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New Media Bulletin 2
Online Video Streaming
In March 2007, comScore estimated that 70 percent of U.S. web users streamed video. Approximately 126 million Americans streamed more than 7 billion videos online. YouTube drove the lion's share of the video streaming activity at the Google Sites property with 53.5 million unique streamers and 1.1 billion streams initiated. Yahoo! Sites ranked second with 434 million streams, followed by Fox Interactive with 421 million and Viacom Digital with 260 million.
|Top U.S. Online Streaming Video Properties
Source: comScore Video Metrix
|Share (%) of
Video Streams Initiated
|Fox Interactive Media||421||6.0%|
|Time Warner Network||222||3.2%|
|Roo Group, Inc.||96||1.4%|
Behind the News
While the online video market is relatively fragmented, the market is large. Google sites hold the largest share of video streams at 16.7% but the concentration ratio of the top ten firms is less than half of all streams. YouTube is the largest video streaming site but its content is not monetized, except for banner and display ads. Google and YouTube are not taking adequate advantage of the site's dominant position. The media conglomerates are making strides in building an online video presence. News Corp., Viacom, Time Warner and Disney were all among the top 10 video properties in March 2007.
ABC.Com in HD
Disney's ABC Television Group announced that it will soon begin streaming high definition videos of its leading television programs on ABC.com. Beginning with Lost, Desperate Housewives, Grey's Anatomy and Ugly Betty, programs will be available the day after their network showing and will again be ad-supported. The service will be expanded as new programs are aired in the Fall and will include local content with revenue sharing with affiliates.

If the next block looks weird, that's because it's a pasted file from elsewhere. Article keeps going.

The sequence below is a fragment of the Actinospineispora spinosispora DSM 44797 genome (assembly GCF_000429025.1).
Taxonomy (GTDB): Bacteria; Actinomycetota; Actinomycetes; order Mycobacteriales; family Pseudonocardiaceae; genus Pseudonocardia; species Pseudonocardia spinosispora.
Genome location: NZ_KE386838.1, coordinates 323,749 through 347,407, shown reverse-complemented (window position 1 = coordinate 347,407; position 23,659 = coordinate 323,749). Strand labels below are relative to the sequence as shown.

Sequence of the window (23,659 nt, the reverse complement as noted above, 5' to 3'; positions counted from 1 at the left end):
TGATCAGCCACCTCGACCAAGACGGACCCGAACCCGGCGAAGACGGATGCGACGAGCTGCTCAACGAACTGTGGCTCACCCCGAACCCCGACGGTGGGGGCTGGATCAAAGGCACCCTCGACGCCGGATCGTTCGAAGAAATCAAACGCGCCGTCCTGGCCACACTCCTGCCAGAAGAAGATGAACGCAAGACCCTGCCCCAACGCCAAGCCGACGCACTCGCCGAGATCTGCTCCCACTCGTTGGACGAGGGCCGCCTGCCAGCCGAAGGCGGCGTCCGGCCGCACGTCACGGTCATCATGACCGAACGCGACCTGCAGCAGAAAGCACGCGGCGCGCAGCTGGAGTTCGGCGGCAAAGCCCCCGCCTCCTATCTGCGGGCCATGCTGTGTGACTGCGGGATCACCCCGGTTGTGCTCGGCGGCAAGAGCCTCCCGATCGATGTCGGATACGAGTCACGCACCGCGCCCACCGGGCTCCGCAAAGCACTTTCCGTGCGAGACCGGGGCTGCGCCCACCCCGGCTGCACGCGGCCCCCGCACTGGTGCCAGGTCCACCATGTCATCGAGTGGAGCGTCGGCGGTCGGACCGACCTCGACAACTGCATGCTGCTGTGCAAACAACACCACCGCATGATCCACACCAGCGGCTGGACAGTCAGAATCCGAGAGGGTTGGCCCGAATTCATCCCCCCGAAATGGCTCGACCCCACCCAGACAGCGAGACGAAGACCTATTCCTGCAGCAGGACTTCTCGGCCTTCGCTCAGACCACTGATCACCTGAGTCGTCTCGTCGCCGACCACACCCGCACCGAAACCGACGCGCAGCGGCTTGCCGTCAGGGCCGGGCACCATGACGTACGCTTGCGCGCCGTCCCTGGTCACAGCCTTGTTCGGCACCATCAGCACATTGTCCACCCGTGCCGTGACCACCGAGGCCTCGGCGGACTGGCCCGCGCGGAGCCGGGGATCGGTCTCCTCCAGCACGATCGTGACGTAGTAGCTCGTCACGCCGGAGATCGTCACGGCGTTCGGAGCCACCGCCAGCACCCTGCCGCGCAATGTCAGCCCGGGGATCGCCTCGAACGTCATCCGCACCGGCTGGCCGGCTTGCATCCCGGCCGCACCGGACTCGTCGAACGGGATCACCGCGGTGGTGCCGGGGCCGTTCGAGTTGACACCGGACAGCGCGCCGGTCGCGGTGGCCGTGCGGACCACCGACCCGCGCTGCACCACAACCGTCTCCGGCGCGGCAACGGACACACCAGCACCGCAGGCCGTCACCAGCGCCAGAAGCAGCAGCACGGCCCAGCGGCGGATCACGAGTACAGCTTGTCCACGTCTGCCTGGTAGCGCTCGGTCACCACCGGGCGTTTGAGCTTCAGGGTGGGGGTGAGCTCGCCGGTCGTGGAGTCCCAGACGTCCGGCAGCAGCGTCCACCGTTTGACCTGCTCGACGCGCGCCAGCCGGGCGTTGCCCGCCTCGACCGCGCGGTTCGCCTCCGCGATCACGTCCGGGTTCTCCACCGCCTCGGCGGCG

Behind the News
Bringing high definition video to the PC is designed to boost the Internet audience and justify the ad packages that television networks are putting together for advertisers. These packages combine television network commercials, ads inserted into streaming videos for Web viewing and product integration/placement opportunities. One of the oft-voiced criticisms of streaming videos has been poor picture quality. Streaming in high definition is an answer to this criticism.
Blu-Ray Making Headway in Disc War
Two recent events may contribute to Blu-Ray's success over HD DVDs. On June 4, Sony Corporation announced that its new Blu-ray disc player will sold for $499, not the $599 price announced earlier. The new price will be half of what the first Blu-ray player sold for only a year ago.
In late June, Blockbuster announced that it would exclusively stock Sony Blu-ray titles in most of its 1,700 stores. Blockbuster, the nation's largest video rental service, has stocked both Blu-Ray and HDH formats in 250 stores since November as part of the trial run to gauge customer interest in the formats. The company said its customers rented Blu-ray titles instead of HD-DVD 70 percent of the time, according to the Associated Press.
Behind the News
The price reduction is part of Sony's strategy to make Blu-ray the dominant high definition video disc format. Sony and the other Hollywood studios are counting on high definition discs to jumpstart video disc sales, which have recently settled into a slow growth pattern. Studio hopes have been frustrated by the competition between Blu-ray and HDH formats. Consumers have been slow to convert to high-def video players while competing formats exist. If Sony and other manufacturers such as Samsung can bring out players that are nearer in price to the under $300 HDH players available from Toshiba, the Blu-ray's chances to be the dominant format will increase and studio hopes are more likely to be fulfilled. Only Universal, the sole champion of HDH, would lose from this outcome.